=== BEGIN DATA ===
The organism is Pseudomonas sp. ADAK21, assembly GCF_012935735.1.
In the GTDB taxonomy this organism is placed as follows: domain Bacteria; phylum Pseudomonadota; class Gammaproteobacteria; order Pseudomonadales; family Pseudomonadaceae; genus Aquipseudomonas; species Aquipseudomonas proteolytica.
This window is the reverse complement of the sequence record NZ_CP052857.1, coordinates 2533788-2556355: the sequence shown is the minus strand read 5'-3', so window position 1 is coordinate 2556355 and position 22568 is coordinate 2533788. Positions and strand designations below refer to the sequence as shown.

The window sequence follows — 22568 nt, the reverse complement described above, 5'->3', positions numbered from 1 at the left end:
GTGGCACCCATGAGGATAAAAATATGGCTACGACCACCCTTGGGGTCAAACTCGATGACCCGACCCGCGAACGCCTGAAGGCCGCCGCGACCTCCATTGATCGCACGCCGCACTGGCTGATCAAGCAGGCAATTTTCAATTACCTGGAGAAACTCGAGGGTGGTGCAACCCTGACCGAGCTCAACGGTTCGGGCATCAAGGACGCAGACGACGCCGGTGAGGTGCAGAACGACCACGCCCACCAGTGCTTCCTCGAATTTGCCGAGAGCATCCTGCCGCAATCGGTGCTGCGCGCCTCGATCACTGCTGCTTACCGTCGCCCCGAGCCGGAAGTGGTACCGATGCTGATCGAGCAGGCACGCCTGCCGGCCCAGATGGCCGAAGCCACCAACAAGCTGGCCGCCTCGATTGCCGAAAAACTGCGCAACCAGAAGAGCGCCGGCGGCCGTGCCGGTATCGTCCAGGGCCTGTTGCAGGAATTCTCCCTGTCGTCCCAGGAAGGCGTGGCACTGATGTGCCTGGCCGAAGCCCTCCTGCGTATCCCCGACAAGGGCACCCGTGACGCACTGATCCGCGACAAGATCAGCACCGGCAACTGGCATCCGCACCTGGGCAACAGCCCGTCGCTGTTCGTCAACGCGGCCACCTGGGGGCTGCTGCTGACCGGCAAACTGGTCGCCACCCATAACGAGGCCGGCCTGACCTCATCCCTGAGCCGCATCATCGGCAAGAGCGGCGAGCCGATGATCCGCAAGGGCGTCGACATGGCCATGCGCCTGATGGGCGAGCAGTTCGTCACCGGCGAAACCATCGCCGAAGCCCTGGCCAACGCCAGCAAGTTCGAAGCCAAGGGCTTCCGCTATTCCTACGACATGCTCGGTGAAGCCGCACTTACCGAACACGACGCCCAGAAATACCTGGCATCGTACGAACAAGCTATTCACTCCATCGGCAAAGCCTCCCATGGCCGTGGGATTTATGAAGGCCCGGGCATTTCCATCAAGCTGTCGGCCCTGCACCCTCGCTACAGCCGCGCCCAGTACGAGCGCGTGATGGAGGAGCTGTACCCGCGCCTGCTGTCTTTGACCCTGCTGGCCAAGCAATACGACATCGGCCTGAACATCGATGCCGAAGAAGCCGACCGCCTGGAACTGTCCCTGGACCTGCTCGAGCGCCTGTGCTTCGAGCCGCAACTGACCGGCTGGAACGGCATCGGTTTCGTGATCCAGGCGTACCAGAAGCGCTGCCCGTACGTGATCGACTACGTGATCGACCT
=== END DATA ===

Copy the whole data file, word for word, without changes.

The organism is Pseudomonas sp. ADAK21, assembly GCF_012935735.1.
In the GTDB taxonomy this organism is placed as follows: domain Bacteria; phylum Pseudomonadota; class Gammaproteobacteria; order Pseudomonadales; family Pseudomonadaceae; genus Aquipseudomonas; species Aquipseudomonas proteolytica.
This window is the reverse complement of the sequence record NZ_CP052857.1, coordinates 2533788-2556355: the sequence shown is the minus strand read 5'-3', so window position 1 is coordinate 2556355 and position 22568 is coordinate 2533788. Positions and strand designations below refer to the sequence as shown.

The window sequence follows — 22568 nt, the reverse complement described above, 5'->3', positions numbered from 1 at the left end:
GTGGCACCCATGAGGATAAAAATATGGCTACGACCACCCTTGGGGTCAAACTCGATGACCCGACCCGCGAACGCCTGAAGGCCGCCGCGACCTCCATTGATCGCACGCCGCACTGGCTGATCAAGCAGGCAATTTTCAATTACCTGGAGAAACTCGAGGGTGGTGCAACCCTGACCGAGCTCAACGGTTCGGGCATCAAGGACGCAGACGACGCCGGTGAGGTGCAGAACGACCACGCCCACCAGTGCTTCCTCGAATTTGCCGAGAGCATCCTGCCGCAATCGGTGCTGCGCGCCTCGATCACTGCTGCTTACCGTCGCCCCGAGCCGGAAGTGGTACCGATGCTGATCGAGCAGGCACGCCTGCCGGCCCAGATGGCCGAAGCCACCAACAAGCTGGCCGCCTCGATTGCCGAAAAACTGCGCAACCAGAAGAGCGCCGGCGGCCGTGCCGGTATCGTCCAGGGCCTGTTGCAGGAATTCTCCCTGTCGTCCCAGGAAGGCGTGGCACTGATGTGCCTGGCCGAAGCCCTCCTGCGTATCCCCGACAAGGGCACCCGTGACGCACTGATCCGCGACAAGATCAGCACCGGCAACTGGCATCCGCACCTGGGCAACAGCCCGTCGCTGTTCGTCAACGCGGCCACCTGGGGGCTGCTGCTGACCGGCAAACTGGTCGCCACCCATAACGAGGCCGGCCTGACCTCATCCCTGAGCCGCATCATCGGCAAGAGCGGCGAGCCGATGATCCGCAAGGGCGTCGACATGGCCATGCGCCTGATGGGCGAGCAGTTCGTCACCGGCGAAACCATCGCCGAAGCCCTGGCCAACGCCAGCAAGTTCGAAGCCAAGGGCTTCCGCTATTCCTACGACATGCTCGGTGAAGCCGCACTTACCGAACACGACGCCCAGAAATACCTGGCATCGTACGAACAAGCTATTCACTCCATCGGCAAAGCCTCCCATGGCCGTGGGATTTATGAAGGCCCGGGCATTTCCATCAAGCTGTCGGCCCTGCACCCTCGCTACAGCCGCGCCCAGTACGAGCGCGTGATGGAGGAGCTGTACCCGCGCCTGCTGTCTTTGACCCTGCTGGCCAAGCAATACGACATCGGCCTGAACATCGATGCCGAAGAAGCCGACCGCCTGGAACTGTCCCTGGACCTGCTCGAGCGCCTGTGCTTCGAGCCGCAACTGACCGGCTGGAACGGCATCGGTTTCGTGATCCAGGCGTACCAGAAGCGCTGCCCGTACGTGATCGACTACGTGATCGACCT